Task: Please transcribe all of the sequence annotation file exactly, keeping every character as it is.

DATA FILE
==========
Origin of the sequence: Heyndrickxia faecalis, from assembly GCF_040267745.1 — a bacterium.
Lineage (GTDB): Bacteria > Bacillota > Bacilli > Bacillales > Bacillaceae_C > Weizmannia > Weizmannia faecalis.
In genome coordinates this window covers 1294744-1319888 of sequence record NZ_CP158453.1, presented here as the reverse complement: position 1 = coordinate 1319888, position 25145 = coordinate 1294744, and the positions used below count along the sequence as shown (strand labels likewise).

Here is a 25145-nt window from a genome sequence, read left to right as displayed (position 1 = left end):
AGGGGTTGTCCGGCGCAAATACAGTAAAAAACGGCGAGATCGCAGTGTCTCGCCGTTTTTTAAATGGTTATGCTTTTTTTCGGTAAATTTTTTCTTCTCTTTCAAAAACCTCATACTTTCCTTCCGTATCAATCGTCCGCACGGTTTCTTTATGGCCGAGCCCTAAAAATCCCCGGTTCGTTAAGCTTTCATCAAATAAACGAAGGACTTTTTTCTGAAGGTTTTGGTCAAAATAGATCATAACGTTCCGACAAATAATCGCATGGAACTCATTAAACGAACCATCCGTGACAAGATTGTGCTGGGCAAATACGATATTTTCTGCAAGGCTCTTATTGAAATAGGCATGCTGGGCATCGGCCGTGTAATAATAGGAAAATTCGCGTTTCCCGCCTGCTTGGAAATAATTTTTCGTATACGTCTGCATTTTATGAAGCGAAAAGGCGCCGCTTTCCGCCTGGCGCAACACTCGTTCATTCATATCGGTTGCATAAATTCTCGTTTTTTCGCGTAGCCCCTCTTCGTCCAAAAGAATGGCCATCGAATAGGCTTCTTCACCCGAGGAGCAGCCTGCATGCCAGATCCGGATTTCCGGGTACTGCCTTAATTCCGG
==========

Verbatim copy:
Origin of the sequence: Heyndrickxia faecalis, from assembly GCF_040267745.1 — a bacterium.
Lineage (GTDB): Bacteria > Bacillota > Bacilli > Bacillales > Bacillaceae_C > Weizmannia > Weizmannia faecalis.
In genome coordinates this window covers 1294744-1319888 of sequence record NZ_CP158453.1, presented here as the reverse complement: position 1 = coordinate 1319888, position 25145 = coordinate 1294744, and the positions used below count along the sequence as shown (strand labels likewise).

Here is a 25145-nt window from a genome sequence, read left to right as displayed (position 1 = left end):
AGGGGTTGTCCGGCGCAAATACAGTAAAAAACGGCGAGATCGCAGTGTCTCGCCGTTTTTTAAATGGTTATGCTTTTTTTCGGTAAATTTTTTCTTCTCTTTCAAAAACCTCATACTTTCCTTCCGTATCAATCGTCCGCACGGTTTCTTTATGGCCGAGCCCTAAAAATCCCCGGTTCGTTAAGCTTTCATCAAATAAACGAAGGACTTTTTTCTGAAGGTTTTGGTCAAAATAGATCATAACGTTCCGACAAATAATCGCATGGAACTCATTAAACGAACCATCCGTGACAAGATTGTGCTGGGCAAATACGATATTTTCTGCAAGGCTCTTATTGAAATAGGCATGCTGGGCATCGGCCGTGTAATAATAGGAAAATTCGCGTTTCCCGCCTGCTTGGAAATAATTTTTCGTATACGTCTGCATTTTATGAAGCGAAAAGGCGCCGCTTTCCGCCTGGCGCAACACTCGTTCATTCATATCGGTTGCATAAATTCTCGTTTTTTCGCGTAGCCCCTCTTCGTCCAAAAGAATGGCCATCGAATAGGCTTCTTCACCCGAGGAGCAGCCTGCATGCCAGATCCGGATTTCCGGGTACTGCCTTAATTCCGG